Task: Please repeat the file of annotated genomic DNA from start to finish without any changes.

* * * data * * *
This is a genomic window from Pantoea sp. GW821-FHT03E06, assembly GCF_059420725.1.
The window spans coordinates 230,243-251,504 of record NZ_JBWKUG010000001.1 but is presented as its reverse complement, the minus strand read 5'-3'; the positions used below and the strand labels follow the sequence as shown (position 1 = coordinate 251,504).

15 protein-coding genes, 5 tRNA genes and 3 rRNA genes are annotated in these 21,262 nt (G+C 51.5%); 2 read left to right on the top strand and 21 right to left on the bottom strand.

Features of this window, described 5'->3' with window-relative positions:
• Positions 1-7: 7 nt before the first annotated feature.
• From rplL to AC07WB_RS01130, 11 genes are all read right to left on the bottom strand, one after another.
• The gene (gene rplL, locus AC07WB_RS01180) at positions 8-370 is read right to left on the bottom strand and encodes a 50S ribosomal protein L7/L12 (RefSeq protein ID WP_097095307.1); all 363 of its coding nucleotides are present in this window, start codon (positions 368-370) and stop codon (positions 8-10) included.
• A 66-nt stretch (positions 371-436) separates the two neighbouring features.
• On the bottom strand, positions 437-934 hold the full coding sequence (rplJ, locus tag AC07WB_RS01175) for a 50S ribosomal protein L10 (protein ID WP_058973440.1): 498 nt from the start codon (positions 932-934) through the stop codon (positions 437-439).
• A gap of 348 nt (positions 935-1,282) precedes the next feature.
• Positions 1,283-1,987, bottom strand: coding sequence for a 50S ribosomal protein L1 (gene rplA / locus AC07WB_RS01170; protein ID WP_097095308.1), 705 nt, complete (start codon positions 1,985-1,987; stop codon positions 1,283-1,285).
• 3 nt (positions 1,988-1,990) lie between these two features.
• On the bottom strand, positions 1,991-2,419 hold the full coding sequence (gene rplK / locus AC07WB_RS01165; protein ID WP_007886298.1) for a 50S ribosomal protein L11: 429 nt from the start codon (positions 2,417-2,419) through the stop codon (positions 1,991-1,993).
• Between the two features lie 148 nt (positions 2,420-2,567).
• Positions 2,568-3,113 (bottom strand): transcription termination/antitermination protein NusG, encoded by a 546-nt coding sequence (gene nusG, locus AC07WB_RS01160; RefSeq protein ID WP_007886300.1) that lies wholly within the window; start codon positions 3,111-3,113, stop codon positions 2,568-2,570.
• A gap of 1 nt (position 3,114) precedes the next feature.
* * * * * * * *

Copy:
This is a genomic window from Pantoea sp. GW821-FHT03E06, assembly GCF_059420725.1.
The window spans coordinates 230,243-251,504 of record NZ_JBWKUG010000001.1 but is presented as its reverse complement, the minus strand read 5'-3'; the positions used below and the strand labels follow the sequence as shown (position 1 = coordinate 251,504).

15 protein-coding genes, 5 tRNA genes and 3 rRNA genes are annotated in these 21,262 nt (G+C 51.5%); 2 read left to right on the top strand and 21 right to left on the bottom strand.

Features of this window, described 5'->3' with window-relative positions:
• Positions 1-7: 7 nt before the first annotated feature.
• From rplL to AC07WB_RS01130, 11 genes are all read right to left on the bottom strand, one after another.
• The gene (gene rplL, locus AC07WB_RS01180) at positions 8-370 is read right to left on the bottom strand and encodes a 50S ribosomal protein L7/L12 (RefSeq protein ID WP_097095307.1); all 363 of its coding nucleotides are present in this window, start codon (positions 368-370) and stop codon (positions 8-10) included.
• A 66-nt stretch (positions 371-436) separates the two neighbouring features.
• On the bottom strand, positions 437-934 hold the full coding sequence (rplJ, locus tag AC07WB_RS01175) for a 50S ribosomal protein L10 (protein ID WP_058973440.1): 498 nt from the start codon (positions 932-934) through the stop codon (positions 437-439).
• A gap of 348 nt (positions 935-1,282) precedes the next feature.
• Positions 1,283-1,987, bottom strand: coding sequence for a 50S ribosomal protein L1 (gene rplA / locus AC07WB_RS01170; protein ID WP_097095308.1), 705 nt, complete (start codon positions 1,985-1,987; stop codon positions 1,283-1,285).
• 3 nt (positions 1,988-1,990) lie between these two features.
• On the bottom strand, positions 1,991-2,419 hold the full coding sequence (gene rplK / locus AC07WB_RS01165; protein ID WP_007886298.1) for a 50S ribosomal protein L11: 429 nt from the start codon (positions 2,417-2,419) through the stop codon (positions 1,991-1,993).
• Between the two features lie 148 nt (positions 2,420-2,567).
• Positions 2,568-3,113 (bottom strand): transcription termination/antitermination protein NusG, encoded by a 546-nt coding sequence (gene nusG, locus AC07WB_RS01160; RefSeq protein ID WP_007886300.1) that lies wholly within the window; start codon positions 3,111-3,113, stop codon positions 2,568-2,570.
• A gap of 1 nt (position 3,114) precedes the next feature.